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Public Interest for Whistleblowing Case on Breach of Contract

As of  25 June 2013 , under S.43B (1) of the Employment Rights Act 1996, public interest disclosures had to be “in the public interest” to qualify for protection. In Parkins v Sodexho Ltd the Employment Appeal Tribunal’s (EAT) ruling was reversed due to the ‘in the public
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Landmark whistleblowing case contemplates “public interest” test

  Chesterton Global Ltd (t/a Chesterton Humberts) and another v Nurmohamed, case was heard by the Court of Appeal. The case holds great importance for future whistleblowing cases. The appeal was heard in the Royal Courts of Justice on 8 June. In case of terms in considering when
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Holiday Pay and Unearned Commission – British Gas Refused Right to Appeal

An appeal by British Gas has been rejected on grounds that the Working Time Regulations 1998 can be used to interpret EU holiday pay rights.
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UK Couriers Face High Charges for Illness Absence

It has emerged that many UK couriers who deliver for popular retailers must pay a fee of £150 for each working day they miss due to illness.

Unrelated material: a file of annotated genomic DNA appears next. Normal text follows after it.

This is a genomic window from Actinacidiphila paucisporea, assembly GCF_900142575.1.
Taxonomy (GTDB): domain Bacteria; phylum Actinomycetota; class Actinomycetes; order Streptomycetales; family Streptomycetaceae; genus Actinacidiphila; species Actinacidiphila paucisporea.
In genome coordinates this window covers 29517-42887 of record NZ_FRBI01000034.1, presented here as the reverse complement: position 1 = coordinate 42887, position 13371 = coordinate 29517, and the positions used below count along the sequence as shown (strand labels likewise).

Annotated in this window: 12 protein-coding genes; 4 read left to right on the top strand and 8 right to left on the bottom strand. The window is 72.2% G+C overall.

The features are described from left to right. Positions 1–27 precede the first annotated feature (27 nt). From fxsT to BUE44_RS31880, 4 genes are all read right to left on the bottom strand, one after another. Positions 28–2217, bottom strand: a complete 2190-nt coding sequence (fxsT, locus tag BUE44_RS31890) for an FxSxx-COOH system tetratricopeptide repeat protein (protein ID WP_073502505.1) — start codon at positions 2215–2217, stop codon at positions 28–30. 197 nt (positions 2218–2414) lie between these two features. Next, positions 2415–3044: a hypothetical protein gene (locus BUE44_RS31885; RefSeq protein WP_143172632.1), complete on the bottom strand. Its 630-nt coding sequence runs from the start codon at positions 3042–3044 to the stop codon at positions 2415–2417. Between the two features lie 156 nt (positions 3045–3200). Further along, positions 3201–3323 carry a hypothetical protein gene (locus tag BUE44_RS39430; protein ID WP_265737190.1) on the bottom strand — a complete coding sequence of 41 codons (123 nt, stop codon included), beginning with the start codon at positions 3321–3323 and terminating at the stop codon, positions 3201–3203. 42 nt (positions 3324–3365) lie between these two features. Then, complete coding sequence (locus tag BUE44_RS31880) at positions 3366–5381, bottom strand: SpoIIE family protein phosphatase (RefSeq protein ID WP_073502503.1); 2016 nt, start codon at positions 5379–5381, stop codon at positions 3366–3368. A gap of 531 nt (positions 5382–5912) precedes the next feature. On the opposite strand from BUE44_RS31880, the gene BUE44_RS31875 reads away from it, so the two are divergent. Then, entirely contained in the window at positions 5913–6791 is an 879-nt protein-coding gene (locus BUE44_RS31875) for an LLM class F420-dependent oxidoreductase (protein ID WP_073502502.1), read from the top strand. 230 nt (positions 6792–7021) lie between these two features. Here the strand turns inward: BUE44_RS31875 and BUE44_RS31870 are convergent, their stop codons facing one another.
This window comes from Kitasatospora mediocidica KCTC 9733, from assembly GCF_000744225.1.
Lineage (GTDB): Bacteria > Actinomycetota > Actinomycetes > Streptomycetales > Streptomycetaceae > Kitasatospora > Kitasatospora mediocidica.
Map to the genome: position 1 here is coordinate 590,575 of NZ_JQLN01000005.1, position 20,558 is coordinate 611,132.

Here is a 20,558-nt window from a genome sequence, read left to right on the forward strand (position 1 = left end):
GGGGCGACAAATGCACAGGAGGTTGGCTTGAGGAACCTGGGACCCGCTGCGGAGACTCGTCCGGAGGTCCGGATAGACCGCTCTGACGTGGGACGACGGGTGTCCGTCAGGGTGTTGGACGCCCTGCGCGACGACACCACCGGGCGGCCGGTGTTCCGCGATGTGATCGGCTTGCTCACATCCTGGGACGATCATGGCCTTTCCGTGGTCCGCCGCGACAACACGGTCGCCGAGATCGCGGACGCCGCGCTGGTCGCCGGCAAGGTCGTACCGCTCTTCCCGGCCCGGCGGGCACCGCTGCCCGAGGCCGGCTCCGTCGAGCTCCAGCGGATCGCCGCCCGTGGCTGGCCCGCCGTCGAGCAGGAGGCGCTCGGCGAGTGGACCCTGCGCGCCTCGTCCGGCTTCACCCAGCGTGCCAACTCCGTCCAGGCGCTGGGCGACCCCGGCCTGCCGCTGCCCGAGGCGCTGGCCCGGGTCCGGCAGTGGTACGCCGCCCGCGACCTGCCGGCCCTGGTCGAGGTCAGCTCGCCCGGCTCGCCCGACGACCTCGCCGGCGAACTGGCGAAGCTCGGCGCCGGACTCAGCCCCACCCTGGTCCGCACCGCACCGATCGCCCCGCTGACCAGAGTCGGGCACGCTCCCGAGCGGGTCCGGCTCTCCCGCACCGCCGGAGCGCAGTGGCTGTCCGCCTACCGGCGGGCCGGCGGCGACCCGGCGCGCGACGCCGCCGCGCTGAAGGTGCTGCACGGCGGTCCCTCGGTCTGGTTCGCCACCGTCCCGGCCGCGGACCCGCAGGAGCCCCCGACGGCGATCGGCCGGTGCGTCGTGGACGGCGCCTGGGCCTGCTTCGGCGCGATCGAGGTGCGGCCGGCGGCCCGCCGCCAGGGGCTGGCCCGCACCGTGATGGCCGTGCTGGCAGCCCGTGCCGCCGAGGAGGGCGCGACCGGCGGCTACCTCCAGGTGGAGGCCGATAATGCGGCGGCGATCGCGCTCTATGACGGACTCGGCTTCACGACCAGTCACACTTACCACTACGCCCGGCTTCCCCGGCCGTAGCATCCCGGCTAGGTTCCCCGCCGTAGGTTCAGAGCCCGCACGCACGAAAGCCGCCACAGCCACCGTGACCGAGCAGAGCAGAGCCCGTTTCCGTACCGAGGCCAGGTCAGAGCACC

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Territorial Scope of UK Employment Laws – Guideline Decision

British Tribunals can sometimes hear claims brought by foreign nationals. However one recent case proved this is not always a possibility.
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Good Faith Lacking in Religious Discrimination Claim

In a ruling involving religious rights, tribunal denied a worker his hopes of an annual period of leave to attend religious festivities.
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Whistleblower Wins 13 Year Legal Battle Against HSBC

After thirteen years a whistleblower has finally won his case against HSBC, which will see the banking giant have to pay out £4m.
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Agency Workers – Are You Paid Less than Directly Employed Colleagues?

When an agency worker was denied the same rights as employed staff, tribunal had difficulty determining how compensation should be granted.
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Government Tribunal Fee Report Criticised

Widespread criticism has followed the release of a government report examining the effect that tribunal fees are having on employment law hearings.
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Zero Tolerance No Substitute for Individual Consideration

Individual cases can sometimes dictate legal outcomes. In one case, a worker who lost his job following an angry office incident succeeded in his unfair dismissal claim.
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